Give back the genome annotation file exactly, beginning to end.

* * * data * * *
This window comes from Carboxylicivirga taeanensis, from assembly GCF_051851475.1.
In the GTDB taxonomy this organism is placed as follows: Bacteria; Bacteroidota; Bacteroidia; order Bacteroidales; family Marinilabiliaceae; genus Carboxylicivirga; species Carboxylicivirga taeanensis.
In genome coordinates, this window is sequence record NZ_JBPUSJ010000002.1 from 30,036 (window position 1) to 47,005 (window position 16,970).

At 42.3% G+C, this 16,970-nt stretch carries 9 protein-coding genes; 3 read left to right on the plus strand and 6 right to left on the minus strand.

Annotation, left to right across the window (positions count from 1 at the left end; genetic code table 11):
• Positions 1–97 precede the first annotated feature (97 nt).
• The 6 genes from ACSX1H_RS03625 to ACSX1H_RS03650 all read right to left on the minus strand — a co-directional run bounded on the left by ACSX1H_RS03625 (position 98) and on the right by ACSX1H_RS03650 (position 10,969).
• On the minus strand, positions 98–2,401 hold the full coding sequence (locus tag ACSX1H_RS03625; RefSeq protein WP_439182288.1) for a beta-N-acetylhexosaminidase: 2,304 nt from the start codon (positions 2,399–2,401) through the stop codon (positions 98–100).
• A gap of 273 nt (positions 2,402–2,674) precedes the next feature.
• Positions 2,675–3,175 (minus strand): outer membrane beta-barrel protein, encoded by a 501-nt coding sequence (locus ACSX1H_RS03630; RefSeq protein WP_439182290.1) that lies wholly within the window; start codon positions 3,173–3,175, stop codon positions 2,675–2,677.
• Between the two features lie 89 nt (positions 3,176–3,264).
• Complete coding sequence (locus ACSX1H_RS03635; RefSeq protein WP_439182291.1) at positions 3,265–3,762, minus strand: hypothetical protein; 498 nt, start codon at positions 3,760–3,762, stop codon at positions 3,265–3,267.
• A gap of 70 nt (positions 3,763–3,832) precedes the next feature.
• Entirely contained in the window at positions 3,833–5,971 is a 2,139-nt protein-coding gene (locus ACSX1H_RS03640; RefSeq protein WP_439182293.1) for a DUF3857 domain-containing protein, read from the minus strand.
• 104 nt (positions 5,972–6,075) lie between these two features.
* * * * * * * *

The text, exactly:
This window comes from Carboxylicivirga taeanensis, from assembly GCF_051851475.1.
In the GTDB taxonomy this organism is placed as follows: Bacteria; Bacteroidota; Bacteroidia; order Bacteroidales; family Marinilabiliaceae; genus Carboxylicivirga; species Carboxylicivirga taeanensis.
In genome coordinates, this window is sequence record NZ_JBPUSJ010000002.1 from 30,036 (window position 1) to 47,005 (window position 16,970).

At 42.3% G+C, this 16,970-nt stretch carries 9 protein-coding genes; 3 read left to right on the plus strand and 6 right to left on the minus strand.

Annotation, left to right across the window (positions count from 1 at the left end; genetic code table 11):
• Positions 1–97 precede the first annotated feature (97 nt).
• The 6 genes from ACSX1H_RS03625 to ACSX1H_RS03650 all read right to left on the minus strand — a co-directional run bounded on the left by ACSX1H_RS03625 (position 98) and on the right by ACSX1H_RS03650 (position 10,969).
• On the minus strand, positions 98–2,401 hold the full coding sequence (locus tag ACSX1H_RS03625; RefSeq protein WP_439182288.1) for a beta-N-acetylhexosaminidase: 2,304 nt from the start codon (positions 2,399–2,401) through the stop codon (positions 98–100).
• A gap of 273 nt (positions 2,402–2,674) precedes the next feature.
• Positions 2,675–3,175 (minus strand): outer membrane beta-barrel protein, encoded by a 501-nt coding sequence (locus ACSX1H_RS03630; RefSeq protein WP_439182290.1) that lies wholly within the window; start codon positions 3,173–3,175, stop codon positions 2,675–2,677.
• Between the two features lie 89 nt (positions 3,176–3,264).
• Complete coding sequence (locus ACSX1H_RS03635; RefSeq protein WP_439182291.1) at positions 3,265–3,762, minus strand: hypothetical protein; 498 nt, start codon at positions 3,760–3,762, stop codon at positions 3,265–3,267.
• A gap of 70 nt (positions 3,763–3,832) precedes the next feature.
• Entirely contained in the window at positions 3,833–5,971 is a 2,139-nt protein-coding gene (locus ACSX1H_RS03640; RefSeq protein WP_439182293.1) for a DUF3857 domain-containing protein, read from the minus strand.
• 104 nt (positions 5,972–6,075) lie between these two features.